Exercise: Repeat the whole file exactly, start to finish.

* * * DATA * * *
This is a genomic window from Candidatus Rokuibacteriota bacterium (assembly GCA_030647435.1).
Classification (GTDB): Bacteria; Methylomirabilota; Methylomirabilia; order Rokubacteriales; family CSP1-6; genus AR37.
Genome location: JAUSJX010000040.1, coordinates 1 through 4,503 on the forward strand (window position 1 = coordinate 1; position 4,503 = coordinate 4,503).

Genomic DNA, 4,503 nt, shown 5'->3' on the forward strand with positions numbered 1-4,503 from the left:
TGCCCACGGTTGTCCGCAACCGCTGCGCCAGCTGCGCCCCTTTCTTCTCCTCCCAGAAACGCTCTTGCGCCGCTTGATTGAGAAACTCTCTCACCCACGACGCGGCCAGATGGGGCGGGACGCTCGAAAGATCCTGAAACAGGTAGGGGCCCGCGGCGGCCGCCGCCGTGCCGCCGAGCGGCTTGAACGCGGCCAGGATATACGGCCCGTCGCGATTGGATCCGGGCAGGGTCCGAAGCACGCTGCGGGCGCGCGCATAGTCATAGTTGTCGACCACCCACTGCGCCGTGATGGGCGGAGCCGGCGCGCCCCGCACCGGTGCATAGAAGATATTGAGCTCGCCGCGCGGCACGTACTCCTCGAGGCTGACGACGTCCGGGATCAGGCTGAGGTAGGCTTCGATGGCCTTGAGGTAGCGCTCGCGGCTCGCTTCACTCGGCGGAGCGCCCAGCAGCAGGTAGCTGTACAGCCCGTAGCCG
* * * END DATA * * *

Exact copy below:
This is a genomic window from Candidatus Rokuibacteriota bacterium (assembly GCA_030647435.1).
Classification (GTDB): Bacteria; Methylomirabilota; Methylomirabilia; order Rokubacteriales; family CSP1-6; genus AR37.
Genome location: JAUSJX010000040.1, coordinates 1 through 4,503 on the forward strand (window position 1 = coordinate 1; position 4,503 = coordinate 4,503).

Genomic DNA, 4,503 nt, shown 5'->3' on the forward strand with positions numbered 1-4,503 from the left:
TGCCCACGGTTGTCCGCAACCGCTGCGCCAGCTGCGCCCCTTTCTTCTCCTCCCAGAAACGCTCTTGCGCCGCTTGATTGAGAAACTCTCTCACCCACGACGCGGCCAGATGGGGCGGGACGCTCGAAAGATCCTGAAACAGGTAGGGGCCCGCGGCGGCCGCCGCCGTGCCGCCGAGCGGCTTGAACGCGGCCAGGATATACGGCCCGTCGCGATTGGATCCGGGCAGGGTCCGAAGCACGCTGCGGGCGCGCGCATAGTCATAGTTGTCGACCACCCACTGCGCCGTGATGGGCGGAGCCGGCGCGCCCCGCACCGGTGCATAGAAGATATTGAGCTCGCCGCGCGGCACGTACTCCTCGAGGCTGACGACGTCCGGGATCAGGCTGAGGTAGGCTTCGATGGCCTTGAGGTAGCGCTCGCGGCTCGCTTCACTCGGCGGAGCGCCCAGCAGCAGGTAGCTGTACAGCCCGTAGCCG